“You must learn to walk before you can run.” That saying definitely holds true for beginners who are interested in incorporating the treadmill into their fitness routine. Try this quick treadmill workout for beginners to up your cardio game.
“Running is one of the most popular cardiovascular activities we can do,” says Cris Strong, a Gold’s Gym fitness manager. One of the main reasons for its popularity is the myriad health benefits it provides — heart health chief among them. The American Heart Association recommends at least 30 minutes of moderate-intensity aerobic activity at least 5 days per week for overall cardiovascular health.
“When we are running, we increase the strength and efficiency of the heart, which pumps more blood with less effort,” she says. “And when we do that, we’re lowering our blood pressure.”
Running also helps us burn fat (especially if it’s done after a weightlifting routine, when the body is primed to tap into its fat stores).
“For beginning runners, the treadmill is a safe way to start,” Strong says.
Besides being easy to use, treadmills put you in complete control of your workout and the environment around you — the weather and personal safety issues you have to consider when running outside don’t factor into an indoor treadmill workout.
Here’s a look at what you’ll see on a typical treadmill dashboard.
Before you press the start button, remember to:
- Identify the emergency stop button. Make sure you know where it is in case you need to immediately stop the machine in instances such as feeling pain or dizziness, losing your balance or dropping an item onto the belt.
- Stay hydrated. All treadmills are designed to hold a water bottle. Use one – preferably a style with a top that doesn’t need to be unscrewed for every drink.
- Secure your device. If you want to watch TV or listen to music while on the treadmill, the safest option is to use a machine with a built-in screen. If one isn’t available, be sure your device is resting on the small shelf or holder near the dashboard. Even better, tuck it in your pocket or an arm strap where it will be less likely to fall.
- Double check your gear. Wear comfortable clothing, but nothing so loose that it could get caught on the equipment. Make sure your shoelaces are tied. Have a towel handy.
The Treadmill Workout for Beginners
For healthy adults with no risk factors, Strong suggests doing the following treadmill workout for beginners three to five times a week.
Step onto the treadmill and push the Quick Start button to begin walking. Warm up for at least five minutes at a comfortable pace. Then change to these settings:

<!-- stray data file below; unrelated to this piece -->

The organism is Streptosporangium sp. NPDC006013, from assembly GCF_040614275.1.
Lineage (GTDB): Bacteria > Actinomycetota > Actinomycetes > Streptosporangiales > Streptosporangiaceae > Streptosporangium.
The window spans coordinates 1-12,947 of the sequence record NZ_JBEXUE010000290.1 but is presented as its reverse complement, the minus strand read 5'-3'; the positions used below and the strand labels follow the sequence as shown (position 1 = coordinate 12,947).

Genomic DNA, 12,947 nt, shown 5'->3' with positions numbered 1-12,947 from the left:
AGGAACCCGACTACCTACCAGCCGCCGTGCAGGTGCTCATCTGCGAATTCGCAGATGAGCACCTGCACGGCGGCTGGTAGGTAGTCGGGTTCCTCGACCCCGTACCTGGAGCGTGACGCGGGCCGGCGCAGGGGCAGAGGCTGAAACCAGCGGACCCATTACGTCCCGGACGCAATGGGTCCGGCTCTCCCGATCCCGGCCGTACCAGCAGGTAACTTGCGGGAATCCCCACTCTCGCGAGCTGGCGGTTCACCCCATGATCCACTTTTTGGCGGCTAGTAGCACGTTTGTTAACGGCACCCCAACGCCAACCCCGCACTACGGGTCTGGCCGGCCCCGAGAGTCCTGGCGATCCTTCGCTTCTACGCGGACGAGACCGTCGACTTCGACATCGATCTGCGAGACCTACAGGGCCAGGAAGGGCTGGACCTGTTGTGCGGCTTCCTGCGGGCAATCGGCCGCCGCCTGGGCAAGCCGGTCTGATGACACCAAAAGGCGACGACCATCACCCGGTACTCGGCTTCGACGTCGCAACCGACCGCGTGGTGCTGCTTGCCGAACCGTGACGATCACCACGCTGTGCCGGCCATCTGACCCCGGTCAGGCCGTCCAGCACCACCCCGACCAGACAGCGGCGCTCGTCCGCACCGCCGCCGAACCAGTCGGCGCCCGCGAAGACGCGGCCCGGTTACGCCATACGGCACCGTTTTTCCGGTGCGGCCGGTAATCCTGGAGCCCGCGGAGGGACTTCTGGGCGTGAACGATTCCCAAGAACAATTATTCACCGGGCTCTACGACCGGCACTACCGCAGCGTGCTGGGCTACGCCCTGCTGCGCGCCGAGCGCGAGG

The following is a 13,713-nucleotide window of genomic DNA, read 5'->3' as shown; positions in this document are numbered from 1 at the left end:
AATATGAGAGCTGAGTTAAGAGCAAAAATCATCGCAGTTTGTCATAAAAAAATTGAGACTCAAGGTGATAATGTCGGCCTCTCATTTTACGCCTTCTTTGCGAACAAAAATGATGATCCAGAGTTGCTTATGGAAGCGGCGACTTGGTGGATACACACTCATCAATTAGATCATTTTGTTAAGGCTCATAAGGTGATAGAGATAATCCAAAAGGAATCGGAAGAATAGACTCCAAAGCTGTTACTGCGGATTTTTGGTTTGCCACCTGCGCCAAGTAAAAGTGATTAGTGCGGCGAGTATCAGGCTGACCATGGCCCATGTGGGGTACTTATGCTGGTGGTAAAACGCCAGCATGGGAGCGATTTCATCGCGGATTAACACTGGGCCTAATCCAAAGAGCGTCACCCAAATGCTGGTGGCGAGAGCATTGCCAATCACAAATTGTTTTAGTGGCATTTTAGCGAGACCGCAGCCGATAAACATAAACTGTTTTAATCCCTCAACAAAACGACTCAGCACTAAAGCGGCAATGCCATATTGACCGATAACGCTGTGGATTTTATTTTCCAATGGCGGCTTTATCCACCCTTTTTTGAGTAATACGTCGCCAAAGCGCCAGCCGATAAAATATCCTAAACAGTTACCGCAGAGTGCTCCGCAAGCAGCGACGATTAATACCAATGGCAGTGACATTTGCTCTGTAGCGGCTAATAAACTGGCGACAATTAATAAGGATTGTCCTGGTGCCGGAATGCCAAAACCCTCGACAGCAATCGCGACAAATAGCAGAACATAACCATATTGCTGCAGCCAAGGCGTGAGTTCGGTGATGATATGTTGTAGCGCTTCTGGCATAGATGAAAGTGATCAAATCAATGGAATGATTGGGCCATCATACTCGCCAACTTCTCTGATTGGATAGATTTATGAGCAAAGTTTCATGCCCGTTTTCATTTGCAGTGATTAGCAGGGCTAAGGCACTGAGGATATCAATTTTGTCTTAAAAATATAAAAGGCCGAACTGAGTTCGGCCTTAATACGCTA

- Incline: 1 percent — This is comparable to running on the road.
- Speed: 3.5 mph
- Program: Variety — Strong says this option (called “Random” on some machines) is ideal because it gives beginners a good feel for the equipment. “Both the incline and speed vary throughout the program, but neither becomes extreme,” she says.
- Duration: 30 minutes
Walk for three minutes at these settings. After that, evaluate how your body feels. If the intensity is moderate — you’re breathing heavily but you can still carry on a short conversation — try adding resistance by bumping the incline to 2 percent and increase the speed to 4.5 mph. Stay here for three more minutes and evaluate again.
Continue this pattern — increasing the incline by 1 percent and speed by one unit every three minutes — until you’re breathing hard, speaking requires maximum effort or you’ve reached the point of discomfort. At first, you may reach this point while at a walking pace; however, with each workout, you will get closer to a manageable running pace.
“Listening to your body is key,” Strong says. “The goal is to find a level of intensity that is challenging yet sustainable. Muscle fatigue is normal. Keep pushing! Sharp pain is not. If you feel it, stop immediately.”
She recommends not exceeding a 5 percent incline for at least the first four treadmill workouts for beginners, even if you are still able to speak effortlessly. Pushing yourself beyond that steepness too quickly may result in shin splints – micro tears in the muscles in your front lower legs.
“If you feel fine after four workouts at 5 percent incline, you can continue to increase from there,” Strong says.
At the end of the program you selected, the machine will automatically switch to cool down mode. This will gradually slow your pace and reduce the incline for five minutes before coming to a complete stop. Now grab some water and pat yourself on the back, you completed this treadmill workout for beginners.
Stay tuned for intermediate-level running tips and check out more full-body and targeted workouts:
Leg Progression: Power Moves for Muscle Growth
Chest Progression: Increase Strength With Precision
Resistance Machines Progression: Stand Up to Build Strength
Back Progression: Strengthen Stability Muscles